Boaler helps us understand how appropriate teacher feedback contributes to deep mathematical comprehension and conceptualize the effect of coaching students through mathematics phobias by changing student perceptions about mistakes. Duckworth frames her research on the development of grit—a term she uses to describe the convergence of passion and perseverance—around responding to the causes that lead an individual to quit a given task. Hope, Duckworth proposes, is the foundational tenant for perseverance in the face of adversity and self-doubt (2016).

Strategies for Supporting Productive Struggle

Our profession's growing understanding of the pervasiveness of adverse childhood experiences (ACEs) can lead adults to overprotect students from everyday stressors. But experts such as former Stanford University dean Julie Lythcott-Haims (2015) have written that not experiencing healthy levels of stress can be as immobilizing as too many toxic stressors. So, how can we find a balance between overprotection and the construction of environments that feed into unhealthy levels of struggle?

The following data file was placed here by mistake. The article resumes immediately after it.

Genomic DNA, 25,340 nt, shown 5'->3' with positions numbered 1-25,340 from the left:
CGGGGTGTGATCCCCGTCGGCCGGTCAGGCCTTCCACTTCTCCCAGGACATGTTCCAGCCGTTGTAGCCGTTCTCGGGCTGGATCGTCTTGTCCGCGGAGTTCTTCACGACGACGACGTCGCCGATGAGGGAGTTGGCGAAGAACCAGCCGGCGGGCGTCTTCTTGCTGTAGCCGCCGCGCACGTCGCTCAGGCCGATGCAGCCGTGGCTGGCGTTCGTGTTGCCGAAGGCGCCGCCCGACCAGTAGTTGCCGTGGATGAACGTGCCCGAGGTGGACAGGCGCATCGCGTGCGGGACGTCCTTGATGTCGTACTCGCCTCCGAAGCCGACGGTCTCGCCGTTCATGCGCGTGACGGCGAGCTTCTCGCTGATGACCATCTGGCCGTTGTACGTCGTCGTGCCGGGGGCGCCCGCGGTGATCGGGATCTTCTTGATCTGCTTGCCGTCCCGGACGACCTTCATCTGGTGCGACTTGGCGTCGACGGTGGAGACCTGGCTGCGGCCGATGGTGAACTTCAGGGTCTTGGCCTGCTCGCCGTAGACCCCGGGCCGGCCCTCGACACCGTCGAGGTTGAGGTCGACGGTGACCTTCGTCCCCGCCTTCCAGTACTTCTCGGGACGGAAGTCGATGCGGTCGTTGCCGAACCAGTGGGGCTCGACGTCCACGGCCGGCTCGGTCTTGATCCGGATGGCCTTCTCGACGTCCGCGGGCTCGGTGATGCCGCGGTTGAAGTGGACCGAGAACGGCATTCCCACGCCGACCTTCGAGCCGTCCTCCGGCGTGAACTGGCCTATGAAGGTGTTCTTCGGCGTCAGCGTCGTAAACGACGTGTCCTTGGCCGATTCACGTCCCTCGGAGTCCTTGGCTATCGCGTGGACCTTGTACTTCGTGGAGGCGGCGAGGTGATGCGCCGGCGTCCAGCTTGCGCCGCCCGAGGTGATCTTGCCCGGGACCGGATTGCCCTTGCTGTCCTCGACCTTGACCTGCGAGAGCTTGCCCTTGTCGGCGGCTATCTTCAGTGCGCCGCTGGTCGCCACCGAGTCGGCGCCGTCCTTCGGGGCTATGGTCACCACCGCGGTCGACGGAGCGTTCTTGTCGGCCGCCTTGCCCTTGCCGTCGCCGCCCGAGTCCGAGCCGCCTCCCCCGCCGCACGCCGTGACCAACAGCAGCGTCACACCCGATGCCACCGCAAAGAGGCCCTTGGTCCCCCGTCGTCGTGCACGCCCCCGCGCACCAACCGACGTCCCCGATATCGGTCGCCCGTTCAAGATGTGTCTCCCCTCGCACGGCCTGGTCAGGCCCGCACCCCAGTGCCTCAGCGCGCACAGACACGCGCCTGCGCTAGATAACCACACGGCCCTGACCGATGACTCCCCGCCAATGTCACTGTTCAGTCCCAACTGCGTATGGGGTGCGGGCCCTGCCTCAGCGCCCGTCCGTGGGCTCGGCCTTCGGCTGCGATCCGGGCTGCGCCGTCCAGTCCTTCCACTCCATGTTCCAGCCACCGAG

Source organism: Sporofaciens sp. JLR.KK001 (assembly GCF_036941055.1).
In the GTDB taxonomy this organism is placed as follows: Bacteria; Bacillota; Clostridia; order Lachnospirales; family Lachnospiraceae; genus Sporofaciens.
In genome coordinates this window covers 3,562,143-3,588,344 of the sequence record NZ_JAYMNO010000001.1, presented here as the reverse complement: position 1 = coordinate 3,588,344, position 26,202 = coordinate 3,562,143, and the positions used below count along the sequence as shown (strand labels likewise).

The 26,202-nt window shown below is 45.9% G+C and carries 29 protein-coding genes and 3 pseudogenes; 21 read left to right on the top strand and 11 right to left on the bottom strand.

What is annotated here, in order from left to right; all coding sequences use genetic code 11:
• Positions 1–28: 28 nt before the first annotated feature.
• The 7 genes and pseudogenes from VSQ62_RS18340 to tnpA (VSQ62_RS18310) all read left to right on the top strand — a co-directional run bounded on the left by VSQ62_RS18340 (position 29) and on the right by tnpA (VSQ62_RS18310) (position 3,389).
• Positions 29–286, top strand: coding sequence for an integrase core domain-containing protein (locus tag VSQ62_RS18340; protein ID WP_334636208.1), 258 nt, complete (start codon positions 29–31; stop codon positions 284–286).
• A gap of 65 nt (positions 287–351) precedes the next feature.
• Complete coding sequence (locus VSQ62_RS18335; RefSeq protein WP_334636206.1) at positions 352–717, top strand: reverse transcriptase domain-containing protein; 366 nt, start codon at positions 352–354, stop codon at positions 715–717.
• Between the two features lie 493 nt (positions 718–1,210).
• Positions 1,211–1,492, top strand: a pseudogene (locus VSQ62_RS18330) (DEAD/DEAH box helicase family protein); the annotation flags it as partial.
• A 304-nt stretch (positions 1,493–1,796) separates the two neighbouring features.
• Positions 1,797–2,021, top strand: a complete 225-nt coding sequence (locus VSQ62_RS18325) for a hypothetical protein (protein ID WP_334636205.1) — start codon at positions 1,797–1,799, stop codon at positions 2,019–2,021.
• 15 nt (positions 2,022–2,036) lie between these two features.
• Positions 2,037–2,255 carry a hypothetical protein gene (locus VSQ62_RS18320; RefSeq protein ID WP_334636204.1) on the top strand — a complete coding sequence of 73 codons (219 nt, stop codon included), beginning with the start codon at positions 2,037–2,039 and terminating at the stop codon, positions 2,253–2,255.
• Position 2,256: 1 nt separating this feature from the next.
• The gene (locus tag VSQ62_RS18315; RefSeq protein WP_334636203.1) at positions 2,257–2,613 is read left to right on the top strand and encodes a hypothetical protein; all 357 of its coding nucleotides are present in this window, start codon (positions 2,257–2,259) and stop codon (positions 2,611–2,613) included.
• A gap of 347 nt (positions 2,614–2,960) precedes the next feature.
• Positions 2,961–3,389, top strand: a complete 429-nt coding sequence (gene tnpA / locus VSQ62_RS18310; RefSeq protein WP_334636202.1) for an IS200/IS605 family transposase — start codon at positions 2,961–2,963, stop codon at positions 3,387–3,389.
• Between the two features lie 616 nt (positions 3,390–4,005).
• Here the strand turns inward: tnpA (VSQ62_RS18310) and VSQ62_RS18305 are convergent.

Educators can embrace productive struggle by helping students develop a more curious and reflective metacognitive skillset. In my experience, achievement increases when effortful tasks connect new skills and previously existing knowledge. We can use mistakes and failures as a feedback loop to modify our thinking and improve over time. When we scaffold knowledge or skills, we stretch our intellectual capacity beyond our own beliefs about our existing capabilities.